The number of companies involved in the Chinese vaping market may be far lower than previously thought.
Though it is often suggested that 100,000 businesses in China are involved with e-cigarettes, new regulations that came into force last year may have led to some leaving the market, and others may never have been active at all.
Hanyu Liu, a market analyst at Daxue Consulting, a Beijing-based market research and management consulting agency focusing on China, told ECigIntelligence that the 100,000 figure refers to any business authorised to sell related products.
“This would include the numerous small e-cigarette retailers and distributors found throughout streets and malls in China,” he said. “And just because a company is authorised to do business involving e-cigarettes, it doesn’t mean they have done so at any time.”
A Chinese business licence defines the scope of business in which the named company is legally allowed to operate. Though this doesn’t stop some companies from working illegally in an area, firms typically list many diverse business areas on their licence – often around 100 – so that they can legally operate in all of them if they wish. This does not, however, mean that they actually do so.
Daxue estimates that in terms of larger companies there were 1,000 to 1,500 manufacturers, approximately 200 e-cigarette brands, and 100 to 150 e-liquid companies operating in China in 2021.
And these numbers likely dropped after China introduced new regulations in 2022.
Flavour ban makes its impact
Synthetic nicotine and nicotine-free e-liquid have been banned in China since 1st October 2022, when the country’s standard for e-cigarettes took effect. The national standard, published in April last year, also defined important vaping industry terminology and specified requirements for product design and use of materials and chemicals. And it confirmed the ban on all non-tobacco flavours, which came into force on 1st May.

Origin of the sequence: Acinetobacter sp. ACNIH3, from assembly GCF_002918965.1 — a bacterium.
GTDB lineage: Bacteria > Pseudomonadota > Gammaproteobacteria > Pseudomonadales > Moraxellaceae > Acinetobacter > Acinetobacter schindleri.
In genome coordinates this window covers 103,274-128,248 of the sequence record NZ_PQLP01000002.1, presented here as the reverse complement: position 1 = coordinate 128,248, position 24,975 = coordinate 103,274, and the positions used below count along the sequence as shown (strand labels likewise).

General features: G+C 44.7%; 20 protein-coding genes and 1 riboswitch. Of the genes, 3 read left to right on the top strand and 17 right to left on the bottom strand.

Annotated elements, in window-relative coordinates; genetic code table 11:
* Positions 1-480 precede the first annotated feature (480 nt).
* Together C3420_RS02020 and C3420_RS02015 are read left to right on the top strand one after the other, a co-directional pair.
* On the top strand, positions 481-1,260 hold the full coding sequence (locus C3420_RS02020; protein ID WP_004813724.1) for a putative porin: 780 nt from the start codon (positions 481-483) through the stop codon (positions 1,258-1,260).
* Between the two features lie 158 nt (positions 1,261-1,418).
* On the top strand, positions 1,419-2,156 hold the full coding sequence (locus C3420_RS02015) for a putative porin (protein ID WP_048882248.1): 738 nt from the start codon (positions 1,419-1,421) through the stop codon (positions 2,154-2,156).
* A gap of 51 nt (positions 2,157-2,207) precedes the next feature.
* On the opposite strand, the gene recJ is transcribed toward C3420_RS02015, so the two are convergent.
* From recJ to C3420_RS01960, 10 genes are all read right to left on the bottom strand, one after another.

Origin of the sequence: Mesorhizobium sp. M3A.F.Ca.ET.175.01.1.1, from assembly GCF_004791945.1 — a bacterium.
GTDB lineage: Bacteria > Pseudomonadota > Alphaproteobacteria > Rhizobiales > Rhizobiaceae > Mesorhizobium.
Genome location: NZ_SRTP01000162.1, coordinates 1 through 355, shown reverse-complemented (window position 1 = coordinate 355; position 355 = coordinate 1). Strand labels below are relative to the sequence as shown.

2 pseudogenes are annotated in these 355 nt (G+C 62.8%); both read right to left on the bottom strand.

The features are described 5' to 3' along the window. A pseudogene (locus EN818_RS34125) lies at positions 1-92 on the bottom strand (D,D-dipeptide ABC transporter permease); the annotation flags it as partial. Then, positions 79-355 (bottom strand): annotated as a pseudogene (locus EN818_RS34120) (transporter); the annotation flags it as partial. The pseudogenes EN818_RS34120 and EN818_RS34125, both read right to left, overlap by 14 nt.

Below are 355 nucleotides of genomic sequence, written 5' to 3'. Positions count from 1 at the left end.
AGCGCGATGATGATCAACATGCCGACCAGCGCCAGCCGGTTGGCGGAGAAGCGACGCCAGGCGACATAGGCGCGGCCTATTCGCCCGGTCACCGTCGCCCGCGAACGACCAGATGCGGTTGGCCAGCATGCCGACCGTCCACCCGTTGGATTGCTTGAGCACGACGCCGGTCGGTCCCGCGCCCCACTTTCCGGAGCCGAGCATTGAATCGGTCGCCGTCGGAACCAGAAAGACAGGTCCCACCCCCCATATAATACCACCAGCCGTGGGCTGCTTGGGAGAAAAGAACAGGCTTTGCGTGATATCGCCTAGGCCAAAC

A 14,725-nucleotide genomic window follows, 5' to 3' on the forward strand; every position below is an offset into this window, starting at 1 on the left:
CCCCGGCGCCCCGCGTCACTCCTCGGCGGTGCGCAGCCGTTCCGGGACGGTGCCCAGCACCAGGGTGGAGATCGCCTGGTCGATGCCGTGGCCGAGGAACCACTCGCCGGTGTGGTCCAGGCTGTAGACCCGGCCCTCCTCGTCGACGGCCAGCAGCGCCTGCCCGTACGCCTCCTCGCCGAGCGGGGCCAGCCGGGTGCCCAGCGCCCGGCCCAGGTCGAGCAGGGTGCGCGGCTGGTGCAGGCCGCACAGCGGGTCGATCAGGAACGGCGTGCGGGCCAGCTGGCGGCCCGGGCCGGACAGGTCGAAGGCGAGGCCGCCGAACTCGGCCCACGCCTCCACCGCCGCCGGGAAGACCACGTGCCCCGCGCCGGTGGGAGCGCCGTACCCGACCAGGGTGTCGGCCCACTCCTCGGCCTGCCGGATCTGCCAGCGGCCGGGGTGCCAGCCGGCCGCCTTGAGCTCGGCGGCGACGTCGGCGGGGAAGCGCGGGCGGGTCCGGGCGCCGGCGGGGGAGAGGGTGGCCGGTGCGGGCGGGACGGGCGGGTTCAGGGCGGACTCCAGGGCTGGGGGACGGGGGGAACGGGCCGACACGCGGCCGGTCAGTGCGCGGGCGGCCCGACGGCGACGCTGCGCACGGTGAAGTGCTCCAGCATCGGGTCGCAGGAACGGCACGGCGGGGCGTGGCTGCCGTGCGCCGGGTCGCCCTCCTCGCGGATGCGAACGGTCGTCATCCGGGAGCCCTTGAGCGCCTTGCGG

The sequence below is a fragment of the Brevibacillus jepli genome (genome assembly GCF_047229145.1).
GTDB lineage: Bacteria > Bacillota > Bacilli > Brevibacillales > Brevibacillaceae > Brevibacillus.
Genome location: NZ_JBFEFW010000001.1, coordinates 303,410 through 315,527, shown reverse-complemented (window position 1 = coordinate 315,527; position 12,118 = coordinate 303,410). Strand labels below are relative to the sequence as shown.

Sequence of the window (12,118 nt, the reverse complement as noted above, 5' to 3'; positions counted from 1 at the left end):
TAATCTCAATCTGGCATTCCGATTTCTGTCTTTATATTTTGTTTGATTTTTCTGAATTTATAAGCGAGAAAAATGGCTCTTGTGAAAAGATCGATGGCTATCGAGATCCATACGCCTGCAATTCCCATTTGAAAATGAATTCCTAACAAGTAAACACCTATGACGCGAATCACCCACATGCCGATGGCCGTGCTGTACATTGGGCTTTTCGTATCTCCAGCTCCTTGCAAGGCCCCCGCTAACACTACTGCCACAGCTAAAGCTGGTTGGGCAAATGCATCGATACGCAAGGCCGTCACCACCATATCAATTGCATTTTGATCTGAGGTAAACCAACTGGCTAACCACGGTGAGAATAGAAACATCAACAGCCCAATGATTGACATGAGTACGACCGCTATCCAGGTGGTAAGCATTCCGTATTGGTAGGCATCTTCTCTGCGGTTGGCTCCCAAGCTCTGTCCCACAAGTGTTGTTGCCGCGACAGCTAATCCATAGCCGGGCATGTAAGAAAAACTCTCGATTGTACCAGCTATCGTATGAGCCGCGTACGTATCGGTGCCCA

Shenzhen Siyikang Technology is one such company that is no longer involved in the e-cigarette business. “The reason is China’s regulations, and our customers changed their business,” said a company representative when asked about the business change.
Such an exit is likely typical. Liu mentioned that part of the problem is that businesses have lost a large amount of their market with the ban on flavours. “Within the last year, I would assume over a third, if not more, of small players have exited this space due to this ban,” he said.
In Shanghai, for example, it’s obvious that most of the small booths around underground stations, typically Relx or Snowplus franchises, have now closed.
Despite the regulations, however, there are still flavoured vape products on sale in Shanghai as of January 2023. This may be a case of shops clearing old stock, but enforcement of the ban at points-of-sale also seems limited.
– Mark Andrews ECigIntelligence contributing writer
Photo: Elvir K